Welcome back to Canal Boat UK. Today we will be talking about how far you can travel by Canal in the UK. A lot of people (even outside the UK) are fascinated by this, especially as you don’t find canal networks in many other countries these days. Whether you are an interested local or a tourist, we have the answer for you.
We will start by showing you an overview map of all the available canals in the United Kingdom, thanks to opencanalmap.uk. They have made this awesome community map by overlaying canals (including locks) over Google Maps. What a great idea! It shows the 2200 miles of UK canals in all their glory 🙂
As you can see from this map, most of the canals are in the south and middle of the UK, with a tiny sprinkling up in Scotland. Obviously, this has a big impact on the question this article is asking “How far can you travel by canal in the UK?’. The fact that not all canals are joined up will limit this somewhat.
Some of the reasons for this are the simple fact that canals were tricky to build through elevated terrain, such as what you see in the Pennines. Couple with this the fact that the canal network was left in disrepair for a long time (there was quite a gap between the commerical and leisure use), and it is clear why the canal network might not be so complete.
I used the excellent tool over at canalplan.org.uk to come up with the longest canal trip possible. I would highly recommend their tool if you are indeed planning a narrowboat trip, it showed all the key events and possible outages along the way. Very handy! Anyway, the longest real route that I could come up with was a whopping 429 miles long. And if you did 7 hour solid days of cruising, it would take you over 30 days to complete. That would be a very tiring journey if anyone tried it. The route I decided on was from Cumberland Basin in Bristol up to Ripon Basin in North Yorkshire. You can see the epic route below 🙂
I don’t think anyone would actually want to try such a journey, but if you did I would highly recommend you check the route carefully to make sure your particular boat will fit and that all of the canals and locks along the way are available. You don’t want to get halfway and find out a major part of your route is blocked off for renovation or maintenance work! The tool I used here has preferences that you can set for your boat, including the length and width. Be sure to enter this information, especially if you have an above average sized canal boat. If you are in a wide beam I think you can forget it 🙂
Now let’s answer some frequently asked questions that people usually ask at this point 🙂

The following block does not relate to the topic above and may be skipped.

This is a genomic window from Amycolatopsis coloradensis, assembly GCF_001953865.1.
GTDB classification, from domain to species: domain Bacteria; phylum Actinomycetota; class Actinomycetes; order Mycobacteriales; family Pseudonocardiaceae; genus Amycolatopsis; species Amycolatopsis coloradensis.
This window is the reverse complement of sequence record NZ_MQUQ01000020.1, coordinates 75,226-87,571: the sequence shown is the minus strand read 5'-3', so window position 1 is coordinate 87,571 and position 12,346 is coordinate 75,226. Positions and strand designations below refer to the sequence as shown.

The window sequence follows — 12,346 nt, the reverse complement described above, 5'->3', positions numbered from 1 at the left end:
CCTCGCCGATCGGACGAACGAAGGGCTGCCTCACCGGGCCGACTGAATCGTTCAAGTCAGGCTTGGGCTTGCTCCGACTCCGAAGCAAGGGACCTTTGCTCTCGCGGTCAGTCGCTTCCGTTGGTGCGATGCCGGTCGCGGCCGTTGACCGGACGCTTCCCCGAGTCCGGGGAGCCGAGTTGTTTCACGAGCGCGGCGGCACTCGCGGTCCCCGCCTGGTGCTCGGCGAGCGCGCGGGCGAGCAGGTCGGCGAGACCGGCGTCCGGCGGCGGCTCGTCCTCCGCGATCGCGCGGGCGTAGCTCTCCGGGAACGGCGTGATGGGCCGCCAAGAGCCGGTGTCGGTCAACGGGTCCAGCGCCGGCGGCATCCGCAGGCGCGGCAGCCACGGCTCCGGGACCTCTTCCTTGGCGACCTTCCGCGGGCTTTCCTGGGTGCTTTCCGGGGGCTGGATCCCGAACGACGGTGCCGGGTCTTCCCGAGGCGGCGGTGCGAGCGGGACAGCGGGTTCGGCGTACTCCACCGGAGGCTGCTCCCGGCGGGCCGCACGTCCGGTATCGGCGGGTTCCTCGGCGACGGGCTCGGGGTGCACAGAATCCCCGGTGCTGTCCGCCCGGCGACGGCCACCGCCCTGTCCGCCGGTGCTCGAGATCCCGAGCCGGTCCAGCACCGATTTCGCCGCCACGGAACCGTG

Frequently Asked Questions
How far can I travel on a narrowboat in the UK?
In the map above we have shown the physical locations of the canals in the UK, but how far you would want to travel along one would very much depend on your situation. As a narrowboat typically operates at walking pace, or around 3-4 miles per hour, you won’t get that far unless you have a lot of time on your hands 🙂 Realistically, most people could only stomach cruising for 7 hours a day. At a rate of 3MPH (rather than 4 to make up for the time lost at locks etc.), this would give you a daily range of around 21 miles.
This range will of course vary wildly by how many locks there are on the stretch of canal you are navigating. For example, the Huddersfield Narrow Canal is exactly 19.9 miles in length. Perfect for a day cruise then, right? Well, when you find out it has 76 locks you might rethink this 🙂 So, always factor the amount of locks into any route planning that you do.
And don’t be tempted to try and speed. The speed limit on canals is 4 miles per hour for a reason. Any faster than this and you are creating a wash strong enough to damage the banks of the canals you are travelling on. This wash also disturbs anyone moored up in their own boat at the side of the canal. The etiquette here is to only pass moored boats at engine tickover.
What is the best canal trip in the UK?
Of course, this is highly subjective, and everyone will probably tell you a different one 🙂 I think the best canal trip in the UK has to be the Stourport Ring, a connected set of canals that form a canal ‘ring’. This will take you a good week to complete, but it’s totally worth the effort. If you complete the whole ring you will have had to go through 118 locks, the Tardebigge flight being the funnest of them 🙂 The scenery is amazing, there are some picturesque pubs along the way, and even some cities to boot. It’s got everything 🙂
Can canal boats/ narrowboats travel at night?
Yes, they totally can, it is just not always socially acceptable as there are many people that are sleeping in their boats along the canals. You will have to glide past very quietly (hard to do in a diesel narrowboat!) if you want to not be a local pest! This is why most people stick to day time cruising. Narowboats do have headlights, but they are more for tunnels and may not give the best light for cruising along canals at night. So, yeah….stick to day cruising.
If you do want to ignore all my advice, make sure your boat has the correct running lights to run at night. You can read more about the exciting details HERE.
What is the longest canal in the UK?
This is the Grand Union Canal, which is a whopping 137 miles, all the way from London to Birmingham. This is why you will hear about a lot of people cruising here, its quite a major thoroughfare.
Can narrowboats go on the Thames in London?
Yes you can, just make sure your boat is in a good enough condition to handle the tidal waters of the Thames!